Big Shot had it coming. He was a rapist. Really, all farmyard roosters are rapists, and in the community of chickens, which is not to be confused with the community of humans, the hens don't generally seem too perturbed by aggressive males running over and forcibly mounting them. It's only a problem when there are too many males. The males become hyper-aggressive, fighting each other viciously and often clawing out the back feathers of the hens who get mounted too often and too furiously. In the wilds of Southeast Asia, the chicken's native habitat, males kill each other off and die protecting the hens from predators. In a stable chicken community, there should be no more than one rooster for every ten hens. We were well above that. And Big Shot was the bad rooster in the bunch. He had to go.
Big Shot was a gorgeous bird, probably the handsomest on the farm. A big, proud, golden rooster, well proportioned and strong. I hope he passed along some of those genes. We may have an inkling in the next few days, as it looks like we're nearing the first hatching of the year. And Big Shot had other virtues, for which my friend thanked him as she stroked and held him before the killing. He brought fertility to the soil. He often protected the hens. Soon, we would eat him.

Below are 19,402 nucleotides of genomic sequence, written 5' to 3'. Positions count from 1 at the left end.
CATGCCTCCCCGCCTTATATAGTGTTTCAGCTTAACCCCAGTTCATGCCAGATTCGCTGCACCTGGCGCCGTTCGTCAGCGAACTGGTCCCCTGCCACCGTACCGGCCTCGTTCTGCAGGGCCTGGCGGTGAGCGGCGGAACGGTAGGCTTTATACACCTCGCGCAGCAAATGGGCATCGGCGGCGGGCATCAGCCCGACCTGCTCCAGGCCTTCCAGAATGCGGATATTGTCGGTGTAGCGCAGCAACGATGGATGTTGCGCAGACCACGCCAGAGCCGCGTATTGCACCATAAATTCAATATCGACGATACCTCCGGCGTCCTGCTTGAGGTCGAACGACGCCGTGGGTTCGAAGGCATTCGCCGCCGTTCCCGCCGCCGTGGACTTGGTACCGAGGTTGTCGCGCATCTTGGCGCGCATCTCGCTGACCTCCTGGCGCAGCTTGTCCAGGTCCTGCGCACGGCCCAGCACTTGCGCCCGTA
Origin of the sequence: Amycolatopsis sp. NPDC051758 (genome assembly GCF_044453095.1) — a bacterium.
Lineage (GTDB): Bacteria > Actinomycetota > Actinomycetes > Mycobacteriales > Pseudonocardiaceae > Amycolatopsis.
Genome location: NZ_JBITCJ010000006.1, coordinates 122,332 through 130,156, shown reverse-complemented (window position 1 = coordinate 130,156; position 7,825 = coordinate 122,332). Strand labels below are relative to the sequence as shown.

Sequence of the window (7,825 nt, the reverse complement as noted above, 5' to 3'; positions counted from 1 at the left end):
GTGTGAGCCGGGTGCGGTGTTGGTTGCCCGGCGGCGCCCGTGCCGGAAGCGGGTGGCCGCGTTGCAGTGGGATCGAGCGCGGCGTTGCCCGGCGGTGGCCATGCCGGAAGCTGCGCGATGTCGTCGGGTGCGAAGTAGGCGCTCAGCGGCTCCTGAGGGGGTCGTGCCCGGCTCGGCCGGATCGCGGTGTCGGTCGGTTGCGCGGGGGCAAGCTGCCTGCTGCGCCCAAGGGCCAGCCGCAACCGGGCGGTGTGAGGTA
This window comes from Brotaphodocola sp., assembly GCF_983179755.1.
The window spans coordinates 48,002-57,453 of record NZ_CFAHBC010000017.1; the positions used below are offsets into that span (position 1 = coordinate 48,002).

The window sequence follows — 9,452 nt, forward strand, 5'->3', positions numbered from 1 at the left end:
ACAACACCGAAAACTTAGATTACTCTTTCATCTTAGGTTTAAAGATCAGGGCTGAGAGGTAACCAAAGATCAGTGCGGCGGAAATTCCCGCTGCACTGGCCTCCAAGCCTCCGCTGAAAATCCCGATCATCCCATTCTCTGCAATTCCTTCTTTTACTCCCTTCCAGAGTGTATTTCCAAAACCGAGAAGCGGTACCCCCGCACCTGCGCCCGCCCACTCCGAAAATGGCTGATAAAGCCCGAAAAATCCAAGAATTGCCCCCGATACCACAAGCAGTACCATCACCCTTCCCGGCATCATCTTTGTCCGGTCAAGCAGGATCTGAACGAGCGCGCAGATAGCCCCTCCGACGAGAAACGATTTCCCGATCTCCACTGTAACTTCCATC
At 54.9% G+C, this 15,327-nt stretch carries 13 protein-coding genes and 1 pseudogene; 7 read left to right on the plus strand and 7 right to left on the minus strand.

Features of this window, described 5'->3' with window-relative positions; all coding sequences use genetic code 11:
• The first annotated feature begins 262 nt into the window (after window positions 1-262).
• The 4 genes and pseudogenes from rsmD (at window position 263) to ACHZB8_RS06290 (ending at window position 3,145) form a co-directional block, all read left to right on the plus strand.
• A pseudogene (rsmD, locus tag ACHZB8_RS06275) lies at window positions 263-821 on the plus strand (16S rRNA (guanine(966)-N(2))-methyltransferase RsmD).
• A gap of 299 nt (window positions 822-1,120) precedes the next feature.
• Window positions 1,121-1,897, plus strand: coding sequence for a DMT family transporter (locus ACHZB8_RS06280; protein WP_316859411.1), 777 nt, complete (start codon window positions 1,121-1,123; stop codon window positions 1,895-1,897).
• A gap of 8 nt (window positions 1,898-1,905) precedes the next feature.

When the moment came, my will faltered. My first slice didn't even get through his skin. Without a pause, knowing that I had to act instantly to prevent unnecessary suffering, I made a second, decisive cut. The bird was inverted and when the knife passed through his jugular, his blood exploded onto my left hand. There was a lot of blood. Big Shot looked sleepy. We were with him as much as we could possibly be, honoring him and ushering his spirit to the other side. But then I felt faint. Nausea swelled up, and I had to kneel against the tree to keep from passing out or puking. I felt ashamed. I kept reassuring my friend that it would pass in a moment, but it didn't. She told me to get the hose and pour some cold water on my head, and drink some. I did, and felt better at once. By then, Big Shot had gone through his thrashing. Who knows if that's when the soul leaves the body. I think it is.